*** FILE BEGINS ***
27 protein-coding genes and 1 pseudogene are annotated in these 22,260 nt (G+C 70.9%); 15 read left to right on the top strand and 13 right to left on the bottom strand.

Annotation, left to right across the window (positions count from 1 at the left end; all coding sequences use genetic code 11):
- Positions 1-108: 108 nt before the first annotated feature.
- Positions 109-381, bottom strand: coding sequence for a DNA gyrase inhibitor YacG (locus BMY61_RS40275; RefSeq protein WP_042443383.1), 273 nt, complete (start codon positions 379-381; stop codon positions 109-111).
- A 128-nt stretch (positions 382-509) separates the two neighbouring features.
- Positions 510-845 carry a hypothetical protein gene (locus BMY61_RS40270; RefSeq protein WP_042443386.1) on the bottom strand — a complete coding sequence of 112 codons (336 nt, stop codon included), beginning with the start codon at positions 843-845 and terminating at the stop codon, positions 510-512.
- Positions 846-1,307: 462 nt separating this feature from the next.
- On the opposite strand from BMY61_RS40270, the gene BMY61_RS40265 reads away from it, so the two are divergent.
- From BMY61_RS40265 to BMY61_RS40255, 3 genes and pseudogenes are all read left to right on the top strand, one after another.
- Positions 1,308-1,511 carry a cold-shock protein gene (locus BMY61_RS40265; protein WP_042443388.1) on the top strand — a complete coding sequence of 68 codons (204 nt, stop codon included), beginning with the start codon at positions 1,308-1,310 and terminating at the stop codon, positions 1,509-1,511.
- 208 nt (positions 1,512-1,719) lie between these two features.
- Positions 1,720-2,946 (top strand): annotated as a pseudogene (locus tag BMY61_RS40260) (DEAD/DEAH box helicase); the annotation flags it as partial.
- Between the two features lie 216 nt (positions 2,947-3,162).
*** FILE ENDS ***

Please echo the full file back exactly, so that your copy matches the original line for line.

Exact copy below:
27 protein-coding genes and 1 pseudogene are annotated in these 22,260 nt (G+C 70.9%); 15 read left to right on the top strand and 13 right to left on the bottom strand.

Annotation, left to right across the window (positions count from 1 at the left end; all coding sequences use genetic code 11):
- Positions 1-108: 108 nt before the first annotated feature.
- Positions 109-381, bottom strand: coding sequence for a DNA gyrase inhibitor YacG (locus BMY61_RS40275; RefSeq protein WP_042443383.1), 273 nt, complete (start codon positions 379-381; stop codon positions 109-111).
- A 128-nt stretch (positions 382-509) separates the two neighbouring features.
- Positions 510-845 carry a hypothetical protein gene (locus BMY61_RS40270; RefSeq protein WP_042443386.1) on the bottom strand — a complete coding sequence of 112 codons (336 nt, stop codon included), beginning with the start codon at positions 843-845 and terminating at the stop codon, positions 510-512.
- Positions 846-1,307: 462 nt separating this feature from the next.
- On the opposite strand from BMY61_RS40270, the gene BMY61_RS40265 reads away from it, so the two are divergent.
- From BMY61_RS40265 to BMY61_RS40255, 3 genes and pseudogenes are all read left to right on the top strand, one after another.
- Positions 1,308-1,511 carry a cold-shock protein gene (locus BMY61_RS40265; protein WP_042443388.1) on the top strand — a complete coding sequence of 68 codons (204 nt, stop codon included), beginning with the start codon at positions 1,308-1,310 and terminating at the stop codon, positions 1,509-1,511.
- 208 nt (positions 1,512-1,719) lie between these two features.
- Positions 1,720-2,946 (top strand): annotated as a pseudogene (locus tag BMY61_RS40260) (DEAD/DEAH box helicase); the annotation flags it as partial.
- Between the two features lie 216 nt (positions 2,947-3,162).